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What Greatness Is, And Is Not

Still on my Tony Woodlief kick, here’s a recent blog he posted about a contemporary version of Pride. Here’s how it begins:

“I have a sense,” I once told a counselor, “that I’m supposed to do something great.”

He sat back in his chair and smiled. “Oh yeah. Everyone has that feeling about himself. Especially in this country.”

I was deflated for weeks. My sense of destiny was just a psychological quirk born of Western narcissism. Maybe I was only destined for mediocrity and anonymity. Living a great life, I believed then (though I would not have admitted this) is synonymous with fame. I suppose that error still creeps into my heart.

Everyone has that feeling about himself. My counselor’s point was that I’m no one special. It was that I should get off my high horse and realize the laws of creation and death apply to me just like everyone else, which meant I’d damn well better start being a more faithful father and husband and employee. He was right, and dear God, how I wish I’d listened sooner.

I am no one special, and neither are you.

This is not, however, because we are destined for inconsequential lives. Many of us just have to recalibrate our understanding of what it means to live well. To craft beauty, to care for those who need us, to live honorably—surely these are the elements of a great life, though television viewers don’t care to see a sturdy grandfather or an orphanage director profiled on the E! Channel.

I was talking to a college professor recently, and he said that he’s shocked and saddened by how many of his undergrads believe that their lives are going to be Great, but how utterly unrealistic their ideas about Greatness are — especially about their own capabilities. The professor said that these kids believe that the path to Greatness is clear and smooth, and that all they need to do is hold on for the thrilling ride ahead of them. The professor’s point was that our culture is doing grave harm to our children by the narrative we feed them — one that does not correspond to reality. Because of this, we have not given them the resilience they are going to need to endure when they encounter reality.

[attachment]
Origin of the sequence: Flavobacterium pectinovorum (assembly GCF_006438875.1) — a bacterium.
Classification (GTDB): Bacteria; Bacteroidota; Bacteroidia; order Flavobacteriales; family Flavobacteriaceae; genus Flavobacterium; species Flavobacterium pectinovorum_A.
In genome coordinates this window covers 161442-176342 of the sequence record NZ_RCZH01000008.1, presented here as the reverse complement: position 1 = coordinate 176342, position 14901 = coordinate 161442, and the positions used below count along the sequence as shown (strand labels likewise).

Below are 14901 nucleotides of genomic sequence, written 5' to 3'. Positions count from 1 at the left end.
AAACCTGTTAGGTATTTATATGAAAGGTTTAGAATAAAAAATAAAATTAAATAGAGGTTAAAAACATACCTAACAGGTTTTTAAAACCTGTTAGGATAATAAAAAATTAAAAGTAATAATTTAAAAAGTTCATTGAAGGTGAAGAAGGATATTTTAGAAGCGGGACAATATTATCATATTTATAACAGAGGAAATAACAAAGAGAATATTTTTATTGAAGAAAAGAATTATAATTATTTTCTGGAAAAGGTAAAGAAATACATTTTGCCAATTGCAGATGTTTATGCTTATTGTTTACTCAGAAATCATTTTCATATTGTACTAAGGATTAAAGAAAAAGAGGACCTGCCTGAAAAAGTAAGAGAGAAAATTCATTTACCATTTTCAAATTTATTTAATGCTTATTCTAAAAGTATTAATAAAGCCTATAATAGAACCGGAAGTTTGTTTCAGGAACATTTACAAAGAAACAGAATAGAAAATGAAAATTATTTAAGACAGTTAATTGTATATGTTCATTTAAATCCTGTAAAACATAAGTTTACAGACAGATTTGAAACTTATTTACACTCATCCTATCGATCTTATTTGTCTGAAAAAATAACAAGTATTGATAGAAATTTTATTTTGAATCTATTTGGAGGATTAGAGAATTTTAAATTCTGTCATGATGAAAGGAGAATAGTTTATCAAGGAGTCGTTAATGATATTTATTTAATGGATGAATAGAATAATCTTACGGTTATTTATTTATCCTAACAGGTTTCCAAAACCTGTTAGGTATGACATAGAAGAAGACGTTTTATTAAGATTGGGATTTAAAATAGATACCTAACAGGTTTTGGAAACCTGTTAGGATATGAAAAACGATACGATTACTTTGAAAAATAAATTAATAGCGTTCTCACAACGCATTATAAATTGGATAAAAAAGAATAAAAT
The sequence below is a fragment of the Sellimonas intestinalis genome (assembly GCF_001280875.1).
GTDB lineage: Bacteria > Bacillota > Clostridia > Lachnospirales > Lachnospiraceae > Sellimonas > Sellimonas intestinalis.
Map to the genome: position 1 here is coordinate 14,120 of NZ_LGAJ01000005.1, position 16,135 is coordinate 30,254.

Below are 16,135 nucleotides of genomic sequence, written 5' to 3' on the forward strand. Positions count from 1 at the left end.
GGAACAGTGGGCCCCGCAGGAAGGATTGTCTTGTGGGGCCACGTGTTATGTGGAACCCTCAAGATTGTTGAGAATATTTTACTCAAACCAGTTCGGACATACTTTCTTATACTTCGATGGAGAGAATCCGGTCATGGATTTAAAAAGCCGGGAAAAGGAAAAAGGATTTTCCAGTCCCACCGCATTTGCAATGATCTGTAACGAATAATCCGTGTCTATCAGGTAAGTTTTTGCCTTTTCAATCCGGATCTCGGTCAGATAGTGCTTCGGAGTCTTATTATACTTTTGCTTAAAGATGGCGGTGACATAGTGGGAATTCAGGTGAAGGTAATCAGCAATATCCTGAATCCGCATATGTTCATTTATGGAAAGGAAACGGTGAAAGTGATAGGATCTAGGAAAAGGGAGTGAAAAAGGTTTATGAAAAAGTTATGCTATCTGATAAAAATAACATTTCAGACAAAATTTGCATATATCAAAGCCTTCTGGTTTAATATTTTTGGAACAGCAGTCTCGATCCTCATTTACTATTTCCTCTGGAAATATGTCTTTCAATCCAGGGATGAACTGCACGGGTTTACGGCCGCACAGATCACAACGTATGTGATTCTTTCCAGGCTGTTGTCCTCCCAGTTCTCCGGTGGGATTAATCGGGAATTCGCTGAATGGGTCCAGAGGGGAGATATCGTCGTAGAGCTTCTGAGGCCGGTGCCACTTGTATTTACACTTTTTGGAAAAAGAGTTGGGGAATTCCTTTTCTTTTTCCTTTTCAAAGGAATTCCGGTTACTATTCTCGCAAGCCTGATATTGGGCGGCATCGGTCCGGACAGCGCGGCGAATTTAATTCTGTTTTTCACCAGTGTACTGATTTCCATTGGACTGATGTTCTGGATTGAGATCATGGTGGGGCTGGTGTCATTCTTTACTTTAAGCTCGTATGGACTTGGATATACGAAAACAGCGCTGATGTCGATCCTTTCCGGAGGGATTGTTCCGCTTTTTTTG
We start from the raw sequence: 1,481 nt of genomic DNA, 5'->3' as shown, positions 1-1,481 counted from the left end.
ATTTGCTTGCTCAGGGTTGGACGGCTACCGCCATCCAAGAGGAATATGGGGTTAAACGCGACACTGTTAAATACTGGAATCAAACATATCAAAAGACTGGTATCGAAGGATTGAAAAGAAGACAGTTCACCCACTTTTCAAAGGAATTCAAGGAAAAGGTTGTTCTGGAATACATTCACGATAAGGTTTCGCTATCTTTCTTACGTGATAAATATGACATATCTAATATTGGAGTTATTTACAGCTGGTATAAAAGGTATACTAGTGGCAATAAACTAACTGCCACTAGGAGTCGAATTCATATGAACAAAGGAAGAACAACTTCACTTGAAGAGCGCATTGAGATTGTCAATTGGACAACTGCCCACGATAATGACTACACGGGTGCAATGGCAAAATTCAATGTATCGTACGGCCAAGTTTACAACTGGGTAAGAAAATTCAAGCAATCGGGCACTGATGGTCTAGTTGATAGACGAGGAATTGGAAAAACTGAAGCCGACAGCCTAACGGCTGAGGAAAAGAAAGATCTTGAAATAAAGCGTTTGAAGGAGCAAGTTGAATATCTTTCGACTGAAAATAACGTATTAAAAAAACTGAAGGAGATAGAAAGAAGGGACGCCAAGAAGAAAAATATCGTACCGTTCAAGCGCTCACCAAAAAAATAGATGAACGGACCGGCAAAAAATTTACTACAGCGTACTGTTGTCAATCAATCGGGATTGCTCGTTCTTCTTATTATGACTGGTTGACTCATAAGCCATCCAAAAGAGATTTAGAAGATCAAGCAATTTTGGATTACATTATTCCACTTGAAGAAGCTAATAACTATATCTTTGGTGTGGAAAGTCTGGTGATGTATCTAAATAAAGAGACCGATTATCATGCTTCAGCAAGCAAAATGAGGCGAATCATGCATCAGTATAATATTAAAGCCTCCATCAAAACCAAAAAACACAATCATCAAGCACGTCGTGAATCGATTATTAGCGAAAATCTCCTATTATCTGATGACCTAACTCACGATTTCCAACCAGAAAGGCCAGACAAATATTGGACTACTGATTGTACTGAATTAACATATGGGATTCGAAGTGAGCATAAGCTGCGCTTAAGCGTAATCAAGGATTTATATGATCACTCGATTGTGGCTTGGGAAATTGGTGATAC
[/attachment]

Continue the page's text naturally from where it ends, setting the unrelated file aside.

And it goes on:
Everything reminds me of Dante these days. Yesterday, flying back from Texas, I re-read Canto XI of the Purgatorio, in which Dante meets those being purified of the sin of Pride. Oderisi, a famous artist, is one of them (the translation is Mark Musa’s):

Oh, empty glory of all human power!

How soon the green fades from the topmost bough,

unless the following season shows no growth!


Once Cimabue thought to hold the field

as painter; Giotto now is all the rage,

dimming the lustre of the other’s fame.


So, one Guido takes from the other one

poetic glory; and, already born,

perhaps, is he who’ll drive both from fame’s nest.


Your earthly fame is but a gust of wind

that blows about, shifting this way and that,

and as it changes quarter, changes name.


Were you to reach the ripe old age of death,

instead of dying prattling in your crib,

would you have more fame in a thousand years?


What are ten centuries to eternity?

Less than the blinking of an eye compared

to the turning of the slowest of the spheres.


Contrast this to the career advice Dante received earlier in Canto XV of the Inferno, from his old teacher Brunetto Latini. Brunetto knows that Dante is starting to become famous, and he encourages his star pupil to let belief in himself and his talents lead him to fame and fortune:

He said to me: “Follow your constellation

and you cannot fail to reach your port of glory…

Brunetto, of course, is in Hell. The reader observes that Brunetto, by making fame and personal glory his personal telos, has damned himself. In the Commedia, the stars symbolize God’s guiding presence. To speak of “your constellation” here is to encourage Dante to make a god of himself. In fact, Brunetto discloses that he sees in Dante’s potential for greatness a chance for his (Brunetto’s) fame to increase, as Dante’s former teacher. He masquerades as someone who is looking out for Dante’s good, but really he is thinking about himself. Among the damned, it is eternally about themselves.

Interestingly, Brunetto is punished in the circle of the Sodomites, but there is scant reference to his sexual behavior. The point Dante the poet is making here is that by dedicating his art to serve only the goal of advancing himself, Brunetto’s creations were sterile, and would not bear fruit.

Here is the story of someone who chose differently, and whose work has borne fruit, and even brought about a measure of posthumous fame.

about the author

Rod Dreher is a senior editor at The American Conservative. He has written and edited for the New York Post, The Dallas Morning News, National Review, the South Florida Sun-Sentinel, the Washington Times, and the Baton Rouge Advocate. Rod’s commentary has been published in The Wall Street Journal, Commentary, the Weekly Standard, Beliefnet, and Real Simple, among other publications, and he has appeared on NPR, ABC News, CNN, Fox News, MSNBC, and the BBC. He lives in Baton Rouge, Louisiana, with his wife Julie and their three children. He has also written four books, The Little Way of Ruthie Leming, Crunchy Cons, How Dante Can Save Your Life, and The Benedict Option.

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